Call to patients: let’s advocate together for stem cell clinic publishing

In this post I propose that researchers and patients advocate together to pressure the stem cell clinic industry to collect and publish such data.

Why do I make such a proposal?

Figure 1 Turner Knoepfler Stem Cell Clinics, Patient advocacy, stem cell clinic industry
Figure 1 Turner Knoepfler Stem Cell Clinics.

Many thousands of patients have bought stem cell interventions from non-compliant stem cell clinics. Thousands of others are considering doing so. You can see a map at right of all the stem cell clinics advertising in the US as of 2016.

Many in both groups contact me on a regular basis.

These patients are looking for hope and information. Quite a few feel that even today’s “modern” medicine has little left to offer them.

Sometimes patients in that kind of situation have expressed frustration to me over my advocacy for a relatively high degree (“high” in their opinion, “appropriate level” in mine) of regulatory oversight over stem cell treatments here in the US.

I don’t claim to speak for them by any means, but my sense is that they feel that such regulatory oversight interferes with their ability to freely get stem cell interventions that at least have a chance from their view of being helpful whereas other forms of medicine have not worked for them.

Some are frustrated or even angry, often times with me. Many others are quite appreciative that I take the time out of my crazy schedule to interact with them and tell them my perspective.

More broadly, how can we work together even more often instead of butting heads?

One area of common ground between patients and stem cell researchers such as myself is in the area of stem cell clinic publishing.

Stem cell clinics see a lot of patients and as such could be collecting a large amount of data on how patients who have received transplants of stem cells are doing.

They should absolutely also be publishing that data and putting it into if possible.

I propose that researchers and patients advocate together as a team to exert pressure on clinics to collect and publish such data.

There is absolutely no legitimate reason for such clinics to be not publishing their data. Yet, they almost never do it. That is wrong.

It seems to me that this is one area that patients and academics can agree on.

The benefits of clinics publishing their data on stem cell patients are numerous including in essence validating the patients’ experiences as real and meaningful, getting valuable information out there on the treatments themselves that could be helpful to the clinical field more generally,  and advancing the biomedical science.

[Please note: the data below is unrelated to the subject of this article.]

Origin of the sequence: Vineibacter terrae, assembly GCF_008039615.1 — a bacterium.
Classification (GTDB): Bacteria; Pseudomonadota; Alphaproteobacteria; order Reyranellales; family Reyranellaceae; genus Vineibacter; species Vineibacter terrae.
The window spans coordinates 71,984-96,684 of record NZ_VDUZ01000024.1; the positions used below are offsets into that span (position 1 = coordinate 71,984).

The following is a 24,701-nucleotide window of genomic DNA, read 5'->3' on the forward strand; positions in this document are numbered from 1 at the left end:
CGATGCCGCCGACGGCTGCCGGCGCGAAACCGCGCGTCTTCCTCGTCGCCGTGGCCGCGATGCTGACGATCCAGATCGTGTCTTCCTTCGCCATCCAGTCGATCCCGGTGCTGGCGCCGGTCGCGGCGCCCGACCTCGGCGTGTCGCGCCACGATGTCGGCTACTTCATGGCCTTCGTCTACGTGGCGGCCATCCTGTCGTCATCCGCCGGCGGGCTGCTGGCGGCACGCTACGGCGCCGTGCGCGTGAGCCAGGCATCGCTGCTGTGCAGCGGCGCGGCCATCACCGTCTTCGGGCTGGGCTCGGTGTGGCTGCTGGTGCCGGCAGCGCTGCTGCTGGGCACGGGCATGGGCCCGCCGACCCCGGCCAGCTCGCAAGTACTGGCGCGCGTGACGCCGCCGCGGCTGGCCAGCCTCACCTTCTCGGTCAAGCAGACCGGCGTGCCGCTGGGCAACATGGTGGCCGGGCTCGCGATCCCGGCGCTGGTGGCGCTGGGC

Publishing would also give more credibility to the clinic and make it more legit.

Clinics are nonetheless choosing not to do this almost 100% of the time.

If even some of the treatments are safe and actually do work as so many people are claiming, publishing data on them will help everyone.

When I talked to Arnold Caplan earlier this year (see all 4 fascinating parts here), he told me that one of his great frustrations is that the stem cell clinics just do not publish their data. He said that needs to change.

Let’s work together to change the clinic leaders’ minds by pressuring them to publish.

What could possibly be the downside to this for patients and the field?

I don’t see one. It’s a win-win idea.

21 thoughts on “Call to patients: let’s advocate together for stem cell clinic publishing”

  1. Brian Sanderson

    Hear hear! The International Cellular Medicine Society seems to have similarly worthy goals.

    Patients can also contribute by being discerning clients.

    With stem cell medicine at such an early stage, I was only prepared to do business with scientific-type doctors who had already published results and were doing work that was consistent with that fraction of the peer reviewed literature that I could access. That way, even if things didn’t work out for me, at least I’d have the comfort of contributing a data point that might help someone else at some future time.

  2. This talk presents a problem that is very related with this topic. As being the promotors the ones conducting the trials, how can one be sure that the results were indeed so positive? Should not all data be clearly available, in an impartial place? Stem cells are not perceived as multiple treatments, as nowadays drugs. Therefore, a disaster will affect all stem cell therapies. In opposition, researchers, companies and patients as starving for new positive evidences. Would not this bias lead to a bias in how the clinical trials results are published? Now we mainly need to understand what works, and what does not work… what is safe, and what is not safe. Putting a so new science being pushed to the market may lead to risks so great that can indeed stop it for long years, in the rush of creating a new era.